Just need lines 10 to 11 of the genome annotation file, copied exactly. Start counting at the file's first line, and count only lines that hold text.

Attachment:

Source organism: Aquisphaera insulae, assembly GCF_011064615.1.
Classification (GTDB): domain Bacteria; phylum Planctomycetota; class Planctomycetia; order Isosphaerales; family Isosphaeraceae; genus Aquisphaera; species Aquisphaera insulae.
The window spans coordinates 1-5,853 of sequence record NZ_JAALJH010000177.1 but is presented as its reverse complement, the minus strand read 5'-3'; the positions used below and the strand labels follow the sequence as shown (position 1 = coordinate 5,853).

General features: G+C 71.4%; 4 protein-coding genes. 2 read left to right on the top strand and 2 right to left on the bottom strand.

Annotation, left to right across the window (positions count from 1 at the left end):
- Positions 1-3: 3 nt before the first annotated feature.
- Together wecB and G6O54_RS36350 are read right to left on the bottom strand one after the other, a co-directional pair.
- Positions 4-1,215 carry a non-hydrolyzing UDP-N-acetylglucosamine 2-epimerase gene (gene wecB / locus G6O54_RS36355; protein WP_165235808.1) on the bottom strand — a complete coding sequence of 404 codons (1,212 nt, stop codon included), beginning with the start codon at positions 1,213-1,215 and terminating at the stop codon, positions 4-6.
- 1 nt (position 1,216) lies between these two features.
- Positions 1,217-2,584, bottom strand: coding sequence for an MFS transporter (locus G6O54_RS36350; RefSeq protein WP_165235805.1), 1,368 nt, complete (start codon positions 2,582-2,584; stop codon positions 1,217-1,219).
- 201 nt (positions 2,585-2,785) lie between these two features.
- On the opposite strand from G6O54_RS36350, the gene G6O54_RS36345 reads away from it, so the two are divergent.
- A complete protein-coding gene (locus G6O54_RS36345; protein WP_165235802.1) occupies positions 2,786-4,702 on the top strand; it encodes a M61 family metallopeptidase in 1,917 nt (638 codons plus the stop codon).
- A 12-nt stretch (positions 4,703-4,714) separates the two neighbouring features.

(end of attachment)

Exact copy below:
- Positions 1,217-2,584, bottom strand: coding sequence for an MFS transporter (locus G6O54_RS36350; RefSeq protein WP_165235805.1), 1,368 nt, complete (start codon positions 2,582-2,584; stop codon positions 1,217-1,219).
- 201 nt (positions 2,585-2,785) lie between these two features.